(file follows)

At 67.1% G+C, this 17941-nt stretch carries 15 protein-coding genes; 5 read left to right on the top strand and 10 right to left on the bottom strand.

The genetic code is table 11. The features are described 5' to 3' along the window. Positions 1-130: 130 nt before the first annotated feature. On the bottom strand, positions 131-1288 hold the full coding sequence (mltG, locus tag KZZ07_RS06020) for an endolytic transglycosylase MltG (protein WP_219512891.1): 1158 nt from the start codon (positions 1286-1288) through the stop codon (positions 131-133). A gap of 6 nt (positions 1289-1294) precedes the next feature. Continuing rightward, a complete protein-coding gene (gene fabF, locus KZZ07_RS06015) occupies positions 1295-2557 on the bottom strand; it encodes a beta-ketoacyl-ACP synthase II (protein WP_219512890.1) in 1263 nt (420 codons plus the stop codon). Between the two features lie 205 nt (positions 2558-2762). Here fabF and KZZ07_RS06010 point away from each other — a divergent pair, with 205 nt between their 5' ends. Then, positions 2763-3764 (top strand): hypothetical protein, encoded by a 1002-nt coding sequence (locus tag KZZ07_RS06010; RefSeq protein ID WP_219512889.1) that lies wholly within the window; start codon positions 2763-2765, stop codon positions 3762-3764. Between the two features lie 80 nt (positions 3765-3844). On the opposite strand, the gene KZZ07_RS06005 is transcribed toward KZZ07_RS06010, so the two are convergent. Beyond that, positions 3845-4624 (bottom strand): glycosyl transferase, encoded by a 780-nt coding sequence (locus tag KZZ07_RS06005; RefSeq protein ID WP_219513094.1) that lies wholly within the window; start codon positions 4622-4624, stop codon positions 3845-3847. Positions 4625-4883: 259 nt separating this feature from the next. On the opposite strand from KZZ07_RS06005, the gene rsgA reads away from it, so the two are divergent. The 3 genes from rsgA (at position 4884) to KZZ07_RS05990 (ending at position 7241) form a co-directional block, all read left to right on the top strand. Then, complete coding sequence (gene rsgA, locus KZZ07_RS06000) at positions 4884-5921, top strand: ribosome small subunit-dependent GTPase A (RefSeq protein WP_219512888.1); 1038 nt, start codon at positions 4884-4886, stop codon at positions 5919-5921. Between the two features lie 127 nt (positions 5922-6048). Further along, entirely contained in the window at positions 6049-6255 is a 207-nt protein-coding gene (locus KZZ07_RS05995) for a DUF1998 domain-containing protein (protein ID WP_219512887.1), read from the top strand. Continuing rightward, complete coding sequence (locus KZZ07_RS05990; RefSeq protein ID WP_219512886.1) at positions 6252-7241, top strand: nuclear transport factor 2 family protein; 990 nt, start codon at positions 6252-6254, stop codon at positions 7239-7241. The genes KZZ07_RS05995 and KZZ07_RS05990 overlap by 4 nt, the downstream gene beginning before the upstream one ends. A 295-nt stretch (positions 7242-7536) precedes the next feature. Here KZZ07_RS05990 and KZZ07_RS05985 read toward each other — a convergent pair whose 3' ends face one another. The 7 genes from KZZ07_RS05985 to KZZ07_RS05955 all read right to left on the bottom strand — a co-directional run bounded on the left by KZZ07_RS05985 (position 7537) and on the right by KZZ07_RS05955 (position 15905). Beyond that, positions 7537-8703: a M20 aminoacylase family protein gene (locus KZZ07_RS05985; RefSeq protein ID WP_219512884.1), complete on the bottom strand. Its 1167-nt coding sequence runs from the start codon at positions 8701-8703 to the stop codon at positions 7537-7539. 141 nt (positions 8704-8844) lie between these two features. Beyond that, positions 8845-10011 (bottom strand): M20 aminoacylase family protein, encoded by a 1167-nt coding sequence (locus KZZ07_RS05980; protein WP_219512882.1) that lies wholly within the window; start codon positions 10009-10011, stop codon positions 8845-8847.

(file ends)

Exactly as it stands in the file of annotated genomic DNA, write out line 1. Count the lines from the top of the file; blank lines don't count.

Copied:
At 67.1% G+C, this 17941-nt stretch carries 15 protein-coding genes; 5 read left to right on the top strand and 10 right to left on the bottom strand.